4th Annual ZKProof WorkshopHome Edition

Amid the continuing health concerns surrounding the coronavirus (COVID-19), the ZKProof Steering Committee has decided to hold the 4th ZKProof Workshop as an online conference.

The goals of the ZKProof initiative are to promote the standardization of zero-knowledge proof cryptography and to increase the engagement of companies and researchers worldwide. We are aware that a virtual event limits the personal interaction that is desirable for strengthening any community, especially in the cryptography community, which benefits greatly from these interactions.

Our immersive online workshop experience encompasses our goals, focusing on productive interactions and the high-quality discussions. This virtual format will make the workshop accessible and enable even more community members to take an active role in the standardization initiative. We strongly encourage everyone to join us in every session, because we value community participation and many of the discussions will continue from one session to another. Furthermore, we are hosting networking sessions throughout the event where you will be able to meet your peers, have tea with a friend, and more.

We thank our sponsors for their support.

Important Information

Dates: April 19 – April 29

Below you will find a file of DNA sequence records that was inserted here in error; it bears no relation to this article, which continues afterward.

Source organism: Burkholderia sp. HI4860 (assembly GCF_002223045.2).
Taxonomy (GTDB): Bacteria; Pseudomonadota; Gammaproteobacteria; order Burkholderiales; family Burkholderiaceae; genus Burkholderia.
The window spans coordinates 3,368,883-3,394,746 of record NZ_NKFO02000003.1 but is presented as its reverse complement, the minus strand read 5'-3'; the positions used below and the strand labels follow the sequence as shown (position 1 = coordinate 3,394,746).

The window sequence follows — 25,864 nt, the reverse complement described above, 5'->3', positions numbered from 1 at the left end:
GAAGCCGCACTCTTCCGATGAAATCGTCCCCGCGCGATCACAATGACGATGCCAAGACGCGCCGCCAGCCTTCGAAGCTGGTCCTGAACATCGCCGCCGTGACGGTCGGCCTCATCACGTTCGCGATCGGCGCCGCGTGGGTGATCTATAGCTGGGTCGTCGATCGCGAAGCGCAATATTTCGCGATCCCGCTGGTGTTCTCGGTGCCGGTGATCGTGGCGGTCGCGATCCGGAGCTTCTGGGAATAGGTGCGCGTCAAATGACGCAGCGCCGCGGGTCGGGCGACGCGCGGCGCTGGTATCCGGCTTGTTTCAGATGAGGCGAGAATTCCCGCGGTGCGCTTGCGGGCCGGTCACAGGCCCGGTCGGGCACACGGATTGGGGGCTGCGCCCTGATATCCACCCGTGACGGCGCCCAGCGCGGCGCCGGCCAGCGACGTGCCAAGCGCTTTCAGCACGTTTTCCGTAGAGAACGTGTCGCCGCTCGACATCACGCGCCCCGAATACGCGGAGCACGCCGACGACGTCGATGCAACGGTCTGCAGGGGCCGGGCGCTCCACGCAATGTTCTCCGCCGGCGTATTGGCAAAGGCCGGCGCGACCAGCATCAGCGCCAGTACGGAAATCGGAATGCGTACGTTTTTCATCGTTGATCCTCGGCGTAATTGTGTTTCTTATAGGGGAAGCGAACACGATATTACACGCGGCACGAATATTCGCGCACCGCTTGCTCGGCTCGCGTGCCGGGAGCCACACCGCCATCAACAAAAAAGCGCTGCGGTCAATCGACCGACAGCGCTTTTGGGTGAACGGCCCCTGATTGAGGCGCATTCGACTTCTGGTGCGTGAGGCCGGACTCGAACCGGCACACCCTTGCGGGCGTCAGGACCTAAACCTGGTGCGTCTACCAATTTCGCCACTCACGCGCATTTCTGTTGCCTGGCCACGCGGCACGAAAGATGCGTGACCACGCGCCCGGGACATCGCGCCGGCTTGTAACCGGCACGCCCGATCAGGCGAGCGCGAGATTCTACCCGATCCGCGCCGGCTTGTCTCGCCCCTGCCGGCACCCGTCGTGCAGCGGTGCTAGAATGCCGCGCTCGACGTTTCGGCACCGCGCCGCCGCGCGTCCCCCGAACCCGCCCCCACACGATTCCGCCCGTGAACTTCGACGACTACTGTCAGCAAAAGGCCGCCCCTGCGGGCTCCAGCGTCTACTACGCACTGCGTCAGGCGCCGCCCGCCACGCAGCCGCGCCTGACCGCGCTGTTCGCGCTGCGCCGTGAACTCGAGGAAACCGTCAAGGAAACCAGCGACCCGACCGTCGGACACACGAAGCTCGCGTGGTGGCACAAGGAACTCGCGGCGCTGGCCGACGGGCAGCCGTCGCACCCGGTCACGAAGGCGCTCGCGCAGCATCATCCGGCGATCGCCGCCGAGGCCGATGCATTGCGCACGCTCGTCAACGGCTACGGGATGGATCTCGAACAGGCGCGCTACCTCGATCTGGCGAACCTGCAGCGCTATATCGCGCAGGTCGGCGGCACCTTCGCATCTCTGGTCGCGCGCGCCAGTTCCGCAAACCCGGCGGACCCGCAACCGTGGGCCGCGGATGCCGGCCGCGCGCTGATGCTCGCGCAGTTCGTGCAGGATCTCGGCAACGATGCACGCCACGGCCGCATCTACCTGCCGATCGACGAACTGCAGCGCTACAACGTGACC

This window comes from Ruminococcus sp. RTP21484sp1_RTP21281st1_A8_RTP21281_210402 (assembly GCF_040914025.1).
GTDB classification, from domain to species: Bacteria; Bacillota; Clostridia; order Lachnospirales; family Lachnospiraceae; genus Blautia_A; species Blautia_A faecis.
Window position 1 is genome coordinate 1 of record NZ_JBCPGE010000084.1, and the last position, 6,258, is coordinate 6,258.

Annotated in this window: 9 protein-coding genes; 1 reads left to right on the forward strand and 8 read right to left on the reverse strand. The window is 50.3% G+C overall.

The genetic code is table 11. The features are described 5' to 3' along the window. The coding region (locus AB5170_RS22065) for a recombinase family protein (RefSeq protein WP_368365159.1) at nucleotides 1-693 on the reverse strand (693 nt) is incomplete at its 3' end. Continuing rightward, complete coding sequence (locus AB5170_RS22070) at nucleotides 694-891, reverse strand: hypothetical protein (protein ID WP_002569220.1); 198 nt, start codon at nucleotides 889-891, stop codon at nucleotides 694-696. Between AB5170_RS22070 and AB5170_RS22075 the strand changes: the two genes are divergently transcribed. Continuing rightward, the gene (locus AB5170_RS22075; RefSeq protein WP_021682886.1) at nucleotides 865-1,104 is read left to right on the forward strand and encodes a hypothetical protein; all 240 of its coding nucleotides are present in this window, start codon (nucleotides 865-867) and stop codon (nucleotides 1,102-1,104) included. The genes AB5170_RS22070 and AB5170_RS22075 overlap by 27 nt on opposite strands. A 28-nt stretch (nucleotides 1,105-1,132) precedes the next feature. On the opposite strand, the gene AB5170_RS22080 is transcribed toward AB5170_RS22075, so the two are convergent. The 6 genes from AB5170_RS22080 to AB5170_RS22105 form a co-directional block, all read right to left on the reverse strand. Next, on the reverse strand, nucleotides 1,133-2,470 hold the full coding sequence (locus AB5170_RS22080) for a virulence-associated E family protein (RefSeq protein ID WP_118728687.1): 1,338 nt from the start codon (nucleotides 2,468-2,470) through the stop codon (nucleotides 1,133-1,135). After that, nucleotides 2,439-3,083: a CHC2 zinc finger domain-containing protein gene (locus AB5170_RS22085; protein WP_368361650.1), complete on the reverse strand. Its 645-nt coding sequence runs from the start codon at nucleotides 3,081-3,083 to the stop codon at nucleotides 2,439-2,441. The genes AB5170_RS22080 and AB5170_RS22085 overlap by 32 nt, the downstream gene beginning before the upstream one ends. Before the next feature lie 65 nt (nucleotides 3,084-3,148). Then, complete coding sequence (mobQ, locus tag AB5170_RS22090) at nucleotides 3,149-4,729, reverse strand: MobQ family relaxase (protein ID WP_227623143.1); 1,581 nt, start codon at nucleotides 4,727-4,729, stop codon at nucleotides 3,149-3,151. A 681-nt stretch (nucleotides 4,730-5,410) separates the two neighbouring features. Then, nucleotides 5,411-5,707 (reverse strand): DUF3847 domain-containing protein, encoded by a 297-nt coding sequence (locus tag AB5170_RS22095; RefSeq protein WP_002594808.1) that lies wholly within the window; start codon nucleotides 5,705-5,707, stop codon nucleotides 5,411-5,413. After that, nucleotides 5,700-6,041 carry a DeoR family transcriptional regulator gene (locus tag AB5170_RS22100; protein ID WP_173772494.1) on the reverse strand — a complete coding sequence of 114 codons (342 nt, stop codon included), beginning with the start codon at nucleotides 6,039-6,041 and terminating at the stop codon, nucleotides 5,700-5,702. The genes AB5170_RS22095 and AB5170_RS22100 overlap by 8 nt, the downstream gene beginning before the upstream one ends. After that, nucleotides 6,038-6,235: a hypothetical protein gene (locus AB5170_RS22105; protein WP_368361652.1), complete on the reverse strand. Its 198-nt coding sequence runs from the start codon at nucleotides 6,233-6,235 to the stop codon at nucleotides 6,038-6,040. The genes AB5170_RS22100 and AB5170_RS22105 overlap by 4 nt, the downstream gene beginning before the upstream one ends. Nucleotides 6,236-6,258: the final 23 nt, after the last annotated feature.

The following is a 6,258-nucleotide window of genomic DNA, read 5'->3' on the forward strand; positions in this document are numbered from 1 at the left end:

Registration: Register here
Location: Zoom conference room – participants will receive a link for the event.
Schedule: See here for the schedule

Info for Registered Participants

We encourage everyone to participate in discussions both online and offline, and as such we have set up three different types of tools

• Zoom for talks and live discussions
• The community forum and our Telegram group for offline discussions and chats
• Collaborative tools for simultaneous work: (1) hackmd for writing and note-taking; (2) Miro for visuals and diagrams

The accepted papers are now published and we encourage all participants to review them before the discussions.

Week 1: Monday, April 19

Session Chairs & Moderators: Eran Tromer

3:00 PM (UTC)
Intro
Welcoming Remarks
Daniel Benarroch
3:15 PM (UTC)
Keynote
Pushing the Limits of Zero Knowledge Applications
Joshua Baron

Josh will discuss interim results of the DARPA Securing Information for Encrypted Verification and Evaluation (SIEVE) program. The SIEVE program seeks to advance the state of the art in ZK proofs to enable complex, defense-relevant applications. SIEVE will use ZK proofs to enable the verification of capabilities relevant to the US Department of Defense without revealing the sensitive details associated with those capabilities. SIEVE will aim to accomplish this goal by dramatically increasing the expressivity of problem statements for which ZK proofs can be constructed. SIEVE will also focus on increasing the efficiency of ZK proof technology to enable large, complex proof statements (e.g., billions of gates or more).

4:00 PM (UTC)
Break
Coffee & Short Networking

4:20 PM (UTC)
Paper Discussion
Proposal: Leo: A Programming Language for Formally Verified, Zero-Knowledge Applications
Howard Wu & Collin Chin

Authors: Collin Chin, Howard Wu, Raymond Chu, Alessandro Coglio, Eric McCarthy and Eric Smith